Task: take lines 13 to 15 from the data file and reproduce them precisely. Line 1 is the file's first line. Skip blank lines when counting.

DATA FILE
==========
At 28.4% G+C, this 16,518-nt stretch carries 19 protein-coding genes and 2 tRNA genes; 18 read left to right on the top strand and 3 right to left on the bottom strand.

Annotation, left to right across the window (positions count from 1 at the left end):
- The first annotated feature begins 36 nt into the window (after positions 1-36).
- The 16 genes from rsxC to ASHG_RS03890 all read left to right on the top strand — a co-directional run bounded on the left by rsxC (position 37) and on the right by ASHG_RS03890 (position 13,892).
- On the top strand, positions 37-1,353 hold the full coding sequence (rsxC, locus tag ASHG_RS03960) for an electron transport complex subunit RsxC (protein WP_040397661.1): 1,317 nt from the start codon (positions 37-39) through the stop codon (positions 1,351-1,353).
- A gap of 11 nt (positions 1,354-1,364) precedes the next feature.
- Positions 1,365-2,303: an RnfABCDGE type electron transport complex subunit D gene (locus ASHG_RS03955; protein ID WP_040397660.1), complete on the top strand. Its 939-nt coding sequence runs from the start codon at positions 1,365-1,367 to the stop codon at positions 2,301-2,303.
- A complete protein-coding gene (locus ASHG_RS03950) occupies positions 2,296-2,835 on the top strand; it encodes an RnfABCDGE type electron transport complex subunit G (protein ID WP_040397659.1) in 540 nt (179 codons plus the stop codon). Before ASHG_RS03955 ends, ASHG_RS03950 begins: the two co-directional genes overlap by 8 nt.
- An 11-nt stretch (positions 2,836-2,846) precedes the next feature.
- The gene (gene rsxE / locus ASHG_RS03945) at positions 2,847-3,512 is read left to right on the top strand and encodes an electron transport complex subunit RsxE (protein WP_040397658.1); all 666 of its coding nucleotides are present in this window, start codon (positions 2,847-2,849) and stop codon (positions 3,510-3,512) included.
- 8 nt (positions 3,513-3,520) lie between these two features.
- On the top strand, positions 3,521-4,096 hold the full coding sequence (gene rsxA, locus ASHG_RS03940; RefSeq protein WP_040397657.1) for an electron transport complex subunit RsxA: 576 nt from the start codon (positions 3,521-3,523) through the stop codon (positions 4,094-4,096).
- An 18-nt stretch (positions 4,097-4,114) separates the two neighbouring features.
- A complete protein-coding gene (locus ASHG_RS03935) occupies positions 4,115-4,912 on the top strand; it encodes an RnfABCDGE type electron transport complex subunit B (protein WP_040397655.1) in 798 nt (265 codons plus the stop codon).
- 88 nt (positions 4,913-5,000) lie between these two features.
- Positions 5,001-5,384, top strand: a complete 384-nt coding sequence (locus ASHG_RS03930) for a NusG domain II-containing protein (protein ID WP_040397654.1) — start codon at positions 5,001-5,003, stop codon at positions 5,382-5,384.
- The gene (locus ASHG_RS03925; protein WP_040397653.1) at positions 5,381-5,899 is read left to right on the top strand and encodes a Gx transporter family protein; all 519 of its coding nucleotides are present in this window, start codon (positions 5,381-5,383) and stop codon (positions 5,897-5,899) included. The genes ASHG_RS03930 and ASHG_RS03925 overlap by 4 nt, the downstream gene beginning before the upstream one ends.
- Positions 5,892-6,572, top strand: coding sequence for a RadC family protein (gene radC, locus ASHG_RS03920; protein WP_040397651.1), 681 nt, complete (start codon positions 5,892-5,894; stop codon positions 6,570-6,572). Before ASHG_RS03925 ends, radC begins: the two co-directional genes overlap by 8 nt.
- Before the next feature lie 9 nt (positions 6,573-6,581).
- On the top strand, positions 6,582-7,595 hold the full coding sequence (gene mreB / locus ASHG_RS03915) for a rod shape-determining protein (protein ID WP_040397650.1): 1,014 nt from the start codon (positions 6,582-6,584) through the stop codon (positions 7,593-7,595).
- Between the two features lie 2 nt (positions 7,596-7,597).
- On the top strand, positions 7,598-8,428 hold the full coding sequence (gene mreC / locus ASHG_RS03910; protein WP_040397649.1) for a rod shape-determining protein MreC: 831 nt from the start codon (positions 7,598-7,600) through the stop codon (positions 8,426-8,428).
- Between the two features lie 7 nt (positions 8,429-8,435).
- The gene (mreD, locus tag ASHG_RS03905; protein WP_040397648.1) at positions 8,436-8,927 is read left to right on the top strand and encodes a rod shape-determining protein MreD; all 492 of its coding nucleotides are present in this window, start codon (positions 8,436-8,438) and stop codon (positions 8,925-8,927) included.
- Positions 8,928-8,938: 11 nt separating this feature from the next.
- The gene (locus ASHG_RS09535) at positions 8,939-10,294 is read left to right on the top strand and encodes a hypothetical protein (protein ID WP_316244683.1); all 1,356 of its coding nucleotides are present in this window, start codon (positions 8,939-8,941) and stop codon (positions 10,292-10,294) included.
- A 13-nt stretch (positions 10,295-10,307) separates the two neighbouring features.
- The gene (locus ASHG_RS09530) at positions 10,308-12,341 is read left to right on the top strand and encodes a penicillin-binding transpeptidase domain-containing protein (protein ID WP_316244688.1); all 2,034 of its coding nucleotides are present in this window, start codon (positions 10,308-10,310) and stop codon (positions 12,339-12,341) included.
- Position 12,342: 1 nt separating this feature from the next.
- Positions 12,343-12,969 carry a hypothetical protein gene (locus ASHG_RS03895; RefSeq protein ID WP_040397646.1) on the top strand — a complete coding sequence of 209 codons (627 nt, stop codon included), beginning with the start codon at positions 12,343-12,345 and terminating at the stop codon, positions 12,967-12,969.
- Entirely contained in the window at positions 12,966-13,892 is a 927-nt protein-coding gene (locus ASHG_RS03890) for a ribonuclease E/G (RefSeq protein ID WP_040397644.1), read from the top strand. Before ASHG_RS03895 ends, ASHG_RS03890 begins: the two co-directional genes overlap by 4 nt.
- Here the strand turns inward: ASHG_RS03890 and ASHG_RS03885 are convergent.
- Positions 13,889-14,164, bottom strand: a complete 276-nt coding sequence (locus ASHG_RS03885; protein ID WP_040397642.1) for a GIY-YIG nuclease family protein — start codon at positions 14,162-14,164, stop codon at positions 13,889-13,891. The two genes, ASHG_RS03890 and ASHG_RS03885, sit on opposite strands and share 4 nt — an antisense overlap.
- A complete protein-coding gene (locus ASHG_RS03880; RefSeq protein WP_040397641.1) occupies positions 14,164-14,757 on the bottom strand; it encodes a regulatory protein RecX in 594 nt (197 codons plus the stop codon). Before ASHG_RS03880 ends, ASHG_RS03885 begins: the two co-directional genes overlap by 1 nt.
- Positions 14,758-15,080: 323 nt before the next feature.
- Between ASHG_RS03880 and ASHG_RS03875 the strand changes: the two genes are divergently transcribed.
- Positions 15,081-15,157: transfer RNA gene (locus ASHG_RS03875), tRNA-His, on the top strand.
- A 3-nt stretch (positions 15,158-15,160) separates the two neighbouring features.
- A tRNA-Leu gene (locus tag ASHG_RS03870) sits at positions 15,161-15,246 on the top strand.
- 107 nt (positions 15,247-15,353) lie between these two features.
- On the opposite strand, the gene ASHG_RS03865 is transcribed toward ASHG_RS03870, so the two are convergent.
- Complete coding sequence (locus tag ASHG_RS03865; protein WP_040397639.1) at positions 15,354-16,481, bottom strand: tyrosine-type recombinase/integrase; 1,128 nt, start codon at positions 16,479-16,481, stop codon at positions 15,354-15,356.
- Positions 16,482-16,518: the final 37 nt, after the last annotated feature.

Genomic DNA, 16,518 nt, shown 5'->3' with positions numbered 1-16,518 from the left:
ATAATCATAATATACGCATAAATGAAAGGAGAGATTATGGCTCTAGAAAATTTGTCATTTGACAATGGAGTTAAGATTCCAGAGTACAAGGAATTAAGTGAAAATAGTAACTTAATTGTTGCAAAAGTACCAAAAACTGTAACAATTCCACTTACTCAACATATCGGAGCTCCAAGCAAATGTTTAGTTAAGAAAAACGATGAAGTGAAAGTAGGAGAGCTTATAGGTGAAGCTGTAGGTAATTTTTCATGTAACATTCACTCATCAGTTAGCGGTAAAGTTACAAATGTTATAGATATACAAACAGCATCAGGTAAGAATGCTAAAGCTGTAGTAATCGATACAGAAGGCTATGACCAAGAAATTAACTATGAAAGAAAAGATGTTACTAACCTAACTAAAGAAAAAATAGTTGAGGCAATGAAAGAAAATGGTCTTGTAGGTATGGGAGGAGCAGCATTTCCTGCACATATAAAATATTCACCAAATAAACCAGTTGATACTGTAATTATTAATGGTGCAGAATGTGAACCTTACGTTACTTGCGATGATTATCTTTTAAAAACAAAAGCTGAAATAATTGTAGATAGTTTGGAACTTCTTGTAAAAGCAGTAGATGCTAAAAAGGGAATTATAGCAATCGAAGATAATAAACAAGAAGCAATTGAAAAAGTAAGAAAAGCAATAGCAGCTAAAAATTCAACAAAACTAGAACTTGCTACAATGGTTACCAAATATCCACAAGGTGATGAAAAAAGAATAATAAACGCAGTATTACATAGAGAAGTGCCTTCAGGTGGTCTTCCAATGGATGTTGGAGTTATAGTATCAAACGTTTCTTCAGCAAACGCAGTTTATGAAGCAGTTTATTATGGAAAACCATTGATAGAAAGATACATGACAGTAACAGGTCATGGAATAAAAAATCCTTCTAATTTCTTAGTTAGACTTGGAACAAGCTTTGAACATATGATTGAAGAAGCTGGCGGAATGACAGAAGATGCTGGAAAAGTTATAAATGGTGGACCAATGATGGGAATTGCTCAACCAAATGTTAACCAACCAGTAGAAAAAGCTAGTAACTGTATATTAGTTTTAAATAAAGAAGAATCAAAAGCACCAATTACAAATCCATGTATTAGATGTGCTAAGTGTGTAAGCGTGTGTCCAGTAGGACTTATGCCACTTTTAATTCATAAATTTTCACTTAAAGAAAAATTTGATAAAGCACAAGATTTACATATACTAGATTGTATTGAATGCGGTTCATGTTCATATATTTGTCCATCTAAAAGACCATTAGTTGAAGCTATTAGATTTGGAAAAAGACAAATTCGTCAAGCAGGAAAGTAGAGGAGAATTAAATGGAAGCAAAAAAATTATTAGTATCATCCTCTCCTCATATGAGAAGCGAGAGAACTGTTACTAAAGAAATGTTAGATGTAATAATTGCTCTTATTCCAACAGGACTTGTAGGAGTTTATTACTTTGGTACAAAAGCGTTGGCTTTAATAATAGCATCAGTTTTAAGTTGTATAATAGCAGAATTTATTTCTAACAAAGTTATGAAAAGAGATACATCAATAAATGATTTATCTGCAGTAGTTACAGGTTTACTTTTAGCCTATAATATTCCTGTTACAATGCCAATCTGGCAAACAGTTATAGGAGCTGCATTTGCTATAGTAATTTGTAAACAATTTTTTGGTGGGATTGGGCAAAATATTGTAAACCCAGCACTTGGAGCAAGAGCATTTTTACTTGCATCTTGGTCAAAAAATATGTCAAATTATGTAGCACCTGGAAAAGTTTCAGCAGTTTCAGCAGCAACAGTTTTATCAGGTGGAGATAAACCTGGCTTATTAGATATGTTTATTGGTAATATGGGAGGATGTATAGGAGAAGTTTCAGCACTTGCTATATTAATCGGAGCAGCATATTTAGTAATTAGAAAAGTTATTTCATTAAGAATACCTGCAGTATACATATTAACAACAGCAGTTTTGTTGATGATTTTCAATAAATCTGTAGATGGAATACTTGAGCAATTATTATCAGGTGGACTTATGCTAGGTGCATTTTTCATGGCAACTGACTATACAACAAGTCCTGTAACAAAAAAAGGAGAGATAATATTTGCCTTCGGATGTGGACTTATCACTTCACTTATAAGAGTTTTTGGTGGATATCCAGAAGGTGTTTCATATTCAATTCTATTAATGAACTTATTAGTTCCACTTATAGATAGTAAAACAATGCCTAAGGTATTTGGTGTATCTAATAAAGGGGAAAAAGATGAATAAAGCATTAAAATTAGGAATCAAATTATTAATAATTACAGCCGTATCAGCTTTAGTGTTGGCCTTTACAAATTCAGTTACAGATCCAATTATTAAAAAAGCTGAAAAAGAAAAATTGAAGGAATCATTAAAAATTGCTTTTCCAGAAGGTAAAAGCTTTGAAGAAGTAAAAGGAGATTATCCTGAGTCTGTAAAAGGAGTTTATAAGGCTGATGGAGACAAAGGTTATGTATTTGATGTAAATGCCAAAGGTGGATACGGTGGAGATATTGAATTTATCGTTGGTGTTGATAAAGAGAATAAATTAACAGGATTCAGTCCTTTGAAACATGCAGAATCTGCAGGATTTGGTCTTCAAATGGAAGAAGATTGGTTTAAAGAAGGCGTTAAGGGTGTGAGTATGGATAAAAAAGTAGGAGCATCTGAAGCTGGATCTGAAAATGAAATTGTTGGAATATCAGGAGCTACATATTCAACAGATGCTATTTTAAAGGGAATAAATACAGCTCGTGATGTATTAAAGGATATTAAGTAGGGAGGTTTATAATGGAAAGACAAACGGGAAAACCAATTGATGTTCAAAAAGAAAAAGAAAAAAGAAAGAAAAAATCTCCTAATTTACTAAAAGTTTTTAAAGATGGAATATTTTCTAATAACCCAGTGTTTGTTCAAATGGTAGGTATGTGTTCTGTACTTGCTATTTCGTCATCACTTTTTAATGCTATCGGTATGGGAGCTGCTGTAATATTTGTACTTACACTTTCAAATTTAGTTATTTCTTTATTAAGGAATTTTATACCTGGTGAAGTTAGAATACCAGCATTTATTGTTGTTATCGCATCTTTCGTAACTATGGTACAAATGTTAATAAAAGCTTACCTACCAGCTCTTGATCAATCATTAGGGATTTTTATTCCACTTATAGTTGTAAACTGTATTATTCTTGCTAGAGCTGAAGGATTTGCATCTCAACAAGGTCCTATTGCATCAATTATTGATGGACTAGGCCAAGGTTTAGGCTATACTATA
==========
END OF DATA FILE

- An 18-nt stretch (positions 4,097-4,114) separates the two neighbouring features.
- A complete protein-coding gene (locus ASHG_RS03935) occupies positions 4,115-4,912 on the top strand; it encodes an RnfABCDGE type electron transport complex subunit B (protein WP_040397655.1) in 798 nt (265 codons plus the stop codon).
- 88 nt (positions 4,913-5,000) lie between these two features.